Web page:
You almost feel for them, spiders. They can't help being what they are, and yet almost no one is happy to see them. Especially true when they have exceedingly long legs, thick bodies and a general mien that makes you turn quickly in some other direction. Photos don't bite, though, so let's take a look at some honking-big spiders -- with Halloween on the way, we may as well get started freaking ourselves out. Shown here is the Brazilian wandering spider (a.k.a.

Phoneutria

), a feisty and venomous crawler from South America. Just four years ago it took home an award from the Guinness World Record people for the title of "most venomous" spider. This spidey's legs can span nearly 6 inches, its body just shy of 2 inches. It gets its name thanks to its preference for strolling along the tropic floor at night seeking out prey, rather than building webs or hiding out someplace waiting to strike. During the day, it lays low wherever it's convenient -- even inside banana plants, which is how it get its nickname "banana spider."

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Not to be outdone is a spider that's been making a big splash of late, with an entomologist's

blog about his encounter with one

. It's called the Goliath bird-eater (a.k.a.,

Theraphosa blondi

). It can weigh in at almost 6 ounces and it's been known to reach nearly a foot in leg-span. The "bird eater" moniker must be there to warn birds away, though, because this spider doesn't typically eat birds as a matter of, er, course. It will regularly eat small land animals such as frogs, lizards, and snakes, however.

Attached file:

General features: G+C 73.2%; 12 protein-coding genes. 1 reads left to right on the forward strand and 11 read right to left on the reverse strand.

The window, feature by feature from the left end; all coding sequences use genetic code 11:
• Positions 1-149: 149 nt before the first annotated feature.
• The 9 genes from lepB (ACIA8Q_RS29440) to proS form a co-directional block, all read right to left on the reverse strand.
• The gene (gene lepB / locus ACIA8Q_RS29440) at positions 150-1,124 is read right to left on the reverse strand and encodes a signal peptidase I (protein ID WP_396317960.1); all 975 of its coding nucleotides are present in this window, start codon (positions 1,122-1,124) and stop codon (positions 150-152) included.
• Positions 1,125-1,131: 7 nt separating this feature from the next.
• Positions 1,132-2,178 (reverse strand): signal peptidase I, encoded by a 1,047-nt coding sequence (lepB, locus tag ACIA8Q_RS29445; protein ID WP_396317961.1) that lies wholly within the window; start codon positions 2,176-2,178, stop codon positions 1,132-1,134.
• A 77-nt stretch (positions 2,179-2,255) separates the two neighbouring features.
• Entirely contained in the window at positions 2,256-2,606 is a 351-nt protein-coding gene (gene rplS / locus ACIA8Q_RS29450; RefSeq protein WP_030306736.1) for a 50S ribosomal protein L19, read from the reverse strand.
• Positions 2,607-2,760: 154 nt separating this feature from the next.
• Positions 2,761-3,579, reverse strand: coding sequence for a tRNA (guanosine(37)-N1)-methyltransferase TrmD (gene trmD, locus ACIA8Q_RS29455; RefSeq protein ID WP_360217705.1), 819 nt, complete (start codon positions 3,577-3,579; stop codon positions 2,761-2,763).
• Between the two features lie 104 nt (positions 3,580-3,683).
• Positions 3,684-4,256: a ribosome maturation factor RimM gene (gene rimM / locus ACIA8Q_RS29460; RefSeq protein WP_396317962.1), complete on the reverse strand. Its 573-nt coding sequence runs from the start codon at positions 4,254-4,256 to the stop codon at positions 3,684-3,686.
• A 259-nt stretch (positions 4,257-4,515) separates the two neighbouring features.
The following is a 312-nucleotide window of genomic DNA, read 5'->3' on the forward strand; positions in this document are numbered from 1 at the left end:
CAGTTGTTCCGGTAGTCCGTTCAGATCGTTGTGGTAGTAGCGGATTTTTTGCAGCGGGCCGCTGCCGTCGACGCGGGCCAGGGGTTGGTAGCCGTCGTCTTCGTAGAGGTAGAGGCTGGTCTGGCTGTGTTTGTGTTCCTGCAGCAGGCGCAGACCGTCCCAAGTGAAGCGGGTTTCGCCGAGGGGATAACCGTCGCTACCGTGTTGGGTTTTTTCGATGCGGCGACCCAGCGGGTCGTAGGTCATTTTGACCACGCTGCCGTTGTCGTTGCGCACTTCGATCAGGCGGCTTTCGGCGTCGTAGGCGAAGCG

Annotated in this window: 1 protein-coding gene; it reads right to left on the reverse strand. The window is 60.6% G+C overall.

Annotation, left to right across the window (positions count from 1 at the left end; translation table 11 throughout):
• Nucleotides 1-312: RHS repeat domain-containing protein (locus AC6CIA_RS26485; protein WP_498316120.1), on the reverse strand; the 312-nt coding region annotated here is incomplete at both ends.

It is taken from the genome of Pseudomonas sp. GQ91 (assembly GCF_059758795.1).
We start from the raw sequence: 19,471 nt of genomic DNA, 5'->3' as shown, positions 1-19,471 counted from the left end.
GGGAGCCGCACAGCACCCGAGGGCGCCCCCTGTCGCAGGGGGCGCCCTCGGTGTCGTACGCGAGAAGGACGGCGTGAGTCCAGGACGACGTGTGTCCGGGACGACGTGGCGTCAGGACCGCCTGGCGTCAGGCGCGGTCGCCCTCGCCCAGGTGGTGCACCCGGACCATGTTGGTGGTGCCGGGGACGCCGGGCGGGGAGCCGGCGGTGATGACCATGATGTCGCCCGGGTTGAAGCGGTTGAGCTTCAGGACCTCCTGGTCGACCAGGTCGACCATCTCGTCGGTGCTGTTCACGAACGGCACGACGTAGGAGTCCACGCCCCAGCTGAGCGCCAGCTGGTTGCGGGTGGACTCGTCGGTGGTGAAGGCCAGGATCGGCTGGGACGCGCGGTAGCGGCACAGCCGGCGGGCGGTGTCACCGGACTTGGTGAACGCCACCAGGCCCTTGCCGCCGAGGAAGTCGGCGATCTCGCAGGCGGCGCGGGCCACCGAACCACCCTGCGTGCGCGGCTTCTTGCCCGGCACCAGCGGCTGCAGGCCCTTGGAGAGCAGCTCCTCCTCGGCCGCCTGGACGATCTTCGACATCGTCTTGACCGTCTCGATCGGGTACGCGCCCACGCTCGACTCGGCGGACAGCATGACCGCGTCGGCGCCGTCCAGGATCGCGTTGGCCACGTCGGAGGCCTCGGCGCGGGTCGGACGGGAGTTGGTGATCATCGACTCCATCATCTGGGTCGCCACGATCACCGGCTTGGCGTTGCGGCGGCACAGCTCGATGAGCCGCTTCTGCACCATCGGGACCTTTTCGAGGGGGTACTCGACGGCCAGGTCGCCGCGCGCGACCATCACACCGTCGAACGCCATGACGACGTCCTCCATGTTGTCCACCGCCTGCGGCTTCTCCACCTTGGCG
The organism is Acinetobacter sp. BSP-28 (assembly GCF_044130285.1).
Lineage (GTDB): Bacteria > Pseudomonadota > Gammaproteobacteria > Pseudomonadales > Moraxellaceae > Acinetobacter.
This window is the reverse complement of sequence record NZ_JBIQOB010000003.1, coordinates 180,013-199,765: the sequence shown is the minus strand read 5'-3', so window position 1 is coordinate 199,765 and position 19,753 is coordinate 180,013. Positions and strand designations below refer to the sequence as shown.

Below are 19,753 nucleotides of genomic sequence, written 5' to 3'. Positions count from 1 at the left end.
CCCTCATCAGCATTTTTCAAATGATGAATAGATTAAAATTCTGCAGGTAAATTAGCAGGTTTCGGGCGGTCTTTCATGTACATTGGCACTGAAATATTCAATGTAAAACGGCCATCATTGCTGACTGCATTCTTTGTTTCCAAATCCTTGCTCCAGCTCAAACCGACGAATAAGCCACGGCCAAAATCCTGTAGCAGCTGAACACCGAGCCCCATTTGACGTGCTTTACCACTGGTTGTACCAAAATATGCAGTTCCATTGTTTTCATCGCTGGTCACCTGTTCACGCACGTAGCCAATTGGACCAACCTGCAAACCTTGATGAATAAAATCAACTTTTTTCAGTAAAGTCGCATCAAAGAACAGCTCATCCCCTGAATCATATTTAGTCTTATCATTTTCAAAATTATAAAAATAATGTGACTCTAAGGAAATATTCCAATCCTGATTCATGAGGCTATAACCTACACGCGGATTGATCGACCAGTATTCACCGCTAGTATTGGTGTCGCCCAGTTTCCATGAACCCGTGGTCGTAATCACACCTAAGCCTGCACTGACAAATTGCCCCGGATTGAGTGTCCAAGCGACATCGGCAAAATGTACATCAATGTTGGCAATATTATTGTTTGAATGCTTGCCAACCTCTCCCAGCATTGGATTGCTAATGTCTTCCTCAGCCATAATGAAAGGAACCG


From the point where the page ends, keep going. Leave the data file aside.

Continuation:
Spiders Have Personality Too

Meet the golden-silk orb weaver spider. Step into its parlor, if you must. Don't be fooled by its deceptively gentle-sounding name. The female golden-silk orb weaver's body alone can reach 2 inches, its legs can stretch to more than 5 inches, and it's even been observed killing and eating tree snakes. What's more, a study published earlier this year found that these spiders, when living in urban areas,

are growing even bigger

than usual. Interesting side-note: The golden-silk orb weaver also belongs to the oldest surviving genus of spiders,

Nephila

, which has a fossil in the record that dates to 165 million years ago.

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The Brazilian salmon pink bird-eating tarantula has a leg-span that can reach 11 inches and weight that can tip the scales (well, for a spider) at about 3.5 ounces. Despite its name, it's not confirmed that they actually eat birds any more than do the Goliath bird-eaters. Instead, they dine on insects or the random small amphibian or reptile. Instead of making a web, it takes its prey by quick-strike ambush in the open.

Bat-Eating Spiders Are Everywhere

The giant huntsman spider is so big it even took the trouble to have a size descriptor built into its name (given that Goliath was taken). The huntsman is neck and neck, or leg and leg, with the Goliath bird-eater for the title of biggest spider, by leg-span (in sheer body mass, though, the Goliath is more like an offensive lineman, while this spider is a lanky cornerback). A giant huntsman's legs can stretch out to 12 inches, and its speedy, crab-like gait makes it a fast hunter that excels at chasing down its meals. It hails from caves in Laos.